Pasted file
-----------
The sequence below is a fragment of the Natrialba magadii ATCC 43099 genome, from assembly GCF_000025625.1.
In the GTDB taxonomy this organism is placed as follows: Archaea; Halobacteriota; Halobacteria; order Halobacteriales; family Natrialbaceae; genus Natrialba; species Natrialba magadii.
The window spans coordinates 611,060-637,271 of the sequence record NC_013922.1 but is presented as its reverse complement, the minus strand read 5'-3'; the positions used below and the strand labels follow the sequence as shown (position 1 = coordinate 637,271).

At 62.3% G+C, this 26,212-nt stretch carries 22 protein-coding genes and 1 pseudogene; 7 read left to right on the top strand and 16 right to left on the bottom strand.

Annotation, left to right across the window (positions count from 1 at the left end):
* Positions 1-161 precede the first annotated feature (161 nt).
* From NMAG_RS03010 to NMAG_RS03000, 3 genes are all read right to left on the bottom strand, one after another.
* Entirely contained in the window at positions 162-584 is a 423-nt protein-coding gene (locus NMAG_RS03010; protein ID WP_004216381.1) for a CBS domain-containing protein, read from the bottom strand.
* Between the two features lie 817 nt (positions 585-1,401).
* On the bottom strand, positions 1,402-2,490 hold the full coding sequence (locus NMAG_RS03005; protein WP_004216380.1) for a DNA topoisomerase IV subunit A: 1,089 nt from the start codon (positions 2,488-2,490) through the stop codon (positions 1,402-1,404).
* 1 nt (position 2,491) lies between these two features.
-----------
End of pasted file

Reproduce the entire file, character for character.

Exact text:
The sequence below is a fragment of the Natrialba magadii ATCC 43099 genome, from assembly GCF_000025625.1.
In the GTDB taxonomy this organism is placed as follows: Archaea; Halobacteriota; Halobacteria; order Halobacteriales; family Natrialbaceae; genus Natrialba; species Natrialba magadii.
The window spans coordinates 611,060-637,271 of the sequence record NC_013922.1 but is presented as its reverse complement, the minus strand read 5'-3'; the positions used below and the strand labels follow the sequence as shown (position 1 = coordinate 637,271).

At 62.3% G+C, this 26,212-nt stretch carries 22 protein-coding genes and 1 pseudogene; 7 read left to right on the top strand and 16 right to left on the bottom strand.

Annotation, left to right across the window (positions count from 1 at the left end):
* Positions 1-161 precede the first annotated feature (161 nt).
* From NMAG_RS03010 to NMAG_RS03000, 3 genes are all read right to left on the bottom strand, one after another.
* Entirely contained in the window at positions 162-584 is a 423-nt protein-coding gene (locus NMAG_RS03010; protein ID WP_004216381.1) for a CBS domain-containing protein, read from the bottom strand.
* Between the two features lie 817 nt (positions 585-1,401).
* On the bottom strand, positions 1,402-2,490 hold the full coding sequence (locus NMAG_RS03005; protein WP_004216380.1) for a DNA topoisomerase IV subunit A: 1,089 nt from the start codon (positions 2,488-2,490) through the stop codon (positions 1,402-1,404).
* 1 nt (position 2,491) lies between these two features.